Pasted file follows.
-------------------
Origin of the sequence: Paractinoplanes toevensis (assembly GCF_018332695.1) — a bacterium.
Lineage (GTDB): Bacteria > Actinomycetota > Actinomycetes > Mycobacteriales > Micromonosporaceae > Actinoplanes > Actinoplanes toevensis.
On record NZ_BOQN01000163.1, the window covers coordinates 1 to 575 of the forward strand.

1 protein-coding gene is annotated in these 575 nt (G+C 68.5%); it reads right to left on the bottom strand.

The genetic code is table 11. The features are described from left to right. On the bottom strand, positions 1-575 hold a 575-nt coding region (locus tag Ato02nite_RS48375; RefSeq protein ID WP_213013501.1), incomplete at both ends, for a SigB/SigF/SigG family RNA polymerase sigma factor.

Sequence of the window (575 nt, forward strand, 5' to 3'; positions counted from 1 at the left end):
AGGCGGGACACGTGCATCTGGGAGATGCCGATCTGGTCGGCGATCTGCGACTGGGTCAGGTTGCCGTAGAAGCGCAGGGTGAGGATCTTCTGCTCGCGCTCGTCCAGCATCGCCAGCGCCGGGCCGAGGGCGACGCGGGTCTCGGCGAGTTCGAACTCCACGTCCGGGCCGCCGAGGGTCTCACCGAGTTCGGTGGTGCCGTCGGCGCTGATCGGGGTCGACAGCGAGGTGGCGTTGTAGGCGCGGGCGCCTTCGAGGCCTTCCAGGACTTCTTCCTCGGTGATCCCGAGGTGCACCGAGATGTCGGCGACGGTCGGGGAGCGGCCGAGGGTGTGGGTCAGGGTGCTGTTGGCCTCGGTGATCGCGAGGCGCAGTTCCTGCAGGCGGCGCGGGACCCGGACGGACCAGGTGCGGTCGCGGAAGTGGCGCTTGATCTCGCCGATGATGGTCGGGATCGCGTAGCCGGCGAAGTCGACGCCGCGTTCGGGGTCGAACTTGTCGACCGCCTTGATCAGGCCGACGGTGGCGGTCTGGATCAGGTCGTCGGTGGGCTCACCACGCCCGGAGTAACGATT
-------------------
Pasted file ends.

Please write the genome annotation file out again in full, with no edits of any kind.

Origin of the sequence: Paractinoplanes toevensis (assembly GCF_018332695.1) — a bacterium.
Lineage (GTDB): Bacteria > Actinomycetota > Actinomycetes > Mycobacteriales > Micromonosporaceae > Actinoplanes > Actinoplanes toevensis.
On record NZ_BOQN01000163.1, the window covers coordinates 1 to 575 of the forward strand.

1 protein-coding gene is annotated in these 575 nt (G+C 68.5%); it reads right to left on the bottom strand.

The genetic code is table 11. The features are described from left to right. On the bottom strand, positions 1-575 hold a 575-nt coding region (locus tag Ato02nite_RS48375; RefSeq protein ID WP_213013501.1), incomplete at both ends, for a SigB/SigF/SigG family RNA polymerase sigma factor.

Sequence of the window (575 nt, forward strand, 5' to 3'; positions counted from 1 at the left end):
AGGCGGGACACGTGCATCTGGGAGATGCCGATCTGGTCGGCGATCTGCGACTGGGTCAGGTTGCCGTAGAAGCGCAGGGTGAGGATCTTCTGCTCGCGCTCGTCCAGCATCGCCAGCGCCGGGCCGAGGGCGACGCGGGTCTCGGCGAGTTCGAACTCCACGTCCGGGCCGCCGAGGGTCTCACCGAGTTCGGTGGTGCCGTCGGCGCTGATCGGGGTCGACAGCGAGGTGGCGTTGTAGGCGCGGGCGCCTTCGAGGCCTTCCAGGACTTCTTCCTCGGTGATCCCGAGGTGCACCGAGATGTCGGCGACGGTCGGGGAGCGGCCGAGGGTGTGGGTCAGGGTGCTGTTGGCCTCGGTGATCGCGAGGCGCAGTTCCTGCAGGCGGCGCGGGACCCGGACGGACCAGGTGCGGTCGCGGAAGTGGCGCTTGATCTCGCCGATGATGGTCGGGATCGCGTAGCCGGCGAAGTCGACGCCGCGTTCGGGGTCGAACTTGTCGACCGCCTTGATCAGGCCGACGGTGGCGGTCTGGATCAGGTCGTCGGTGGGCTCACCACGCCCGGAGTAACGATT